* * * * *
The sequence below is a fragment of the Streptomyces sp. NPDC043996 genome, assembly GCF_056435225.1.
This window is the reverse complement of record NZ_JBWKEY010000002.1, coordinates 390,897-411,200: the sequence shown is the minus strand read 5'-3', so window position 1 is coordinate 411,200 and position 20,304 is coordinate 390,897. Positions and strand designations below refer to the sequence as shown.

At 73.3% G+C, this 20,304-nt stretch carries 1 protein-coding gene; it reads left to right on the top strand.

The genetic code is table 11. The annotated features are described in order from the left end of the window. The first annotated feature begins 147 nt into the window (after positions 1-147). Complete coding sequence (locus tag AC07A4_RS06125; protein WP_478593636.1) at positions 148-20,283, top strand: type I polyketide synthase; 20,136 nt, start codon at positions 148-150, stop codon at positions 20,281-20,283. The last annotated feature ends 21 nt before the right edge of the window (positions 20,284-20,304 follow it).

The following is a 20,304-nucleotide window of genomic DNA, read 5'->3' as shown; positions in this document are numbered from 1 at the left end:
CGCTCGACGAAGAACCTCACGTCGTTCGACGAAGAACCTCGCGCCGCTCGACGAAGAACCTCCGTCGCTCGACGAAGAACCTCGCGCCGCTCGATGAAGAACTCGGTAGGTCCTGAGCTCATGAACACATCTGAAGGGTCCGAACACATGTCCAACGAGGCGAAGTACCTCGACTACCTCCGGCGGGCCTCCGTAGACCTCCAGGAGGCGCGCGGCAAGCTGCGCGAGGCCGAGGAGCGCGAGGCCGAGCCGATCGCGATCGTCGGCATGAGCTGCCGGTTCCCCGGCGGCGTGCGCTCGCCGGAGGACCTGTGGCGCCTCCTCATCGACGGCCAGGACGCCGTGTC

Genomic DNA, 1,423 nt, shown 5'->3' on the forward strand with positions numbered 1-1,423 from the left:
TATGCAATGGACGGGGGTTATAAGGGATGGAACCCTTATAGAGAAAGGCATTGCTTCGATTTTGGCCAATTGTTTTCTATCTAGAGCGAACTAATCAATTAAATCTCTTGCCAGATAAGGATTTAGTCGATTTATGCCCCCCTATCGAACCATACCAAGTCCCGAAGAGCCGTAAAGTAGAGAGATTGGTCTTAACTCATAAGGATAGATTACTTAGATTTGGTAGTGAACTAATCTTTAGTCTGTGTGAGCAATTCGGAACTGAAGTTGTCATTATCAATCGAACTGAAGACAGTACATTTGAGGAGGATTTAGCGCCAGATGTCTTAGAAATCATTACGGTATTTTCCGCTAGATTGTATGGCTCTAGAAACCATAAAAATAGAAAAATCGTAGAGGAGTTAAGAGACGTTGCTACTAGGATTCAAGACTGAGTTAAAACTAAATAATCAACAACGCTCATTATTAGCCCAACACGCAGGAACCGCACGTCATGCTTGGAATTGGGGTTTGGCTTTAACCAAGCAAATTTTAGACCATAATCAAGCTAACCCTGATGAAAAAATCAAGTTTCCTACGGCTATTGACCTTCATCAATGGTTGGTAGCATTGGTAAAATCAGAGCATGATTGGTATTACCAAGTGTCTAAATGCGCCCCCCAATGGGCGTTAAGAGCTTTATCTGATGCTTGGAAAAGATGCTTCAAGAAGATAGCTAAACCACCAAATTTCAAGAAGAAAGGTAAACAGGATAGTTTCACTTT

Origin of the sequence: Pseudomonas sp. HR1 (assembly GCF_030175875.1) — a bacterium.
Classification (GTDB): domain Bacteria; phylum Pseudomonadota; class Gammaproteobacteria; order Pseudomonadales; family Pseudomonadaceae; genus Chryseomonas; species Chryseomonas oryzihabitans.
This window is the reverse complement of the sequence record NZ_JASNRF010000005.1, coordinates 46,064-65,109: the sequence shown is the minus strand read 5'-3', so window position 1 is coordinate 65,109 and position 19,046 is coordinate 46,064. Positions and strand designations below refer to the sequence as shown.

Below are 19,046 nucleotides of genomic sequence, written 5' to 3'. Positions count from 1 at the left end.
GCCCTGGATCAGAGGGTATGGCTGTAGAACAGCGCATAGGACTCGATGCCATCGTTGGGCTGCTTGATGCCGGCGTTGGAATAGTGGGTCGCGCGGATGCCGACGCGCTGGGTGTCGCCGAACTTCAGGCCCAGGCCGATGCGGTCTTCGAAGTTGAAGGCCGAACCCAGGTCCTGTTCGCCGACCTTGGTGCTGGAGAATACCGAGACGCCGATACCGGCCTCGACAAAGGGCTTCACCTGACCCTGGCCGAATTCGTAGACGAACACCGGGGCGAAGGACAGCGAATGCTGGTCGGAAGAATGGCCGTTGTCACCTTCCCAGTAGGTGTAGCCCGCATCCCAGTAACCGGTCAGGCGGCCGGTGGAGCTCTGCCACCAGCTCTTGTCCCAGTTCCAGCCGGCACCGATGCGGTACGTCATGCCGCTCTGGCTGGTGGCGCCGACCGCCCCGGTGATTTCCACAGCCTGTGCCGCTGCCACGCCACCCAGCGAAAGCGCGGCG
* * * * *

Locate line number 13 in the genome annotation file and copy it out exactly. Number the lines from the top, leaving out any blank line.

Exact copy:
GCCCTGGATCAGAGGGTATGGCTGTAGAACAGCGCATAGGACTCGATGCCATCGTTGGGCTGCTTGATGCCGGCGTTGGAATAGTGGGTCGCGCGGATGCCGACGCGCTGGGTGTCGCCGAACTTCAGGCCCAGGCCGATGCGGTCTTCGAAGTTGAAGGCCGAACCCAGGTCCTGTTCGCCGACCTTGGTGCTGGAGAATACCGAGACGCCGATACCGGCCTCGACAAAGGGCTTCACCTGACCCTGGCCGAATTCGTAGACGAACACCGGGGCGAAGGACAGCGAATGCTGGTCGGAAGAATGGCCGTTGTCACCTTCCCAGTAGGTGTAGCCCGCATCCCAGTAACCGGTCAGGCGGCCGGTGGAGCTCTGCCACCAGCTCTTGTCCCAGTTCCAGCCGGCACCGATGCGGTACGTCATGCCGCTCTGGCTGGTGGCGCCGACCGCCCCGGTGATTTCCACAGCCTGTGCCGCTGCCACGCCACCCAGCGAAAGCGCGGCG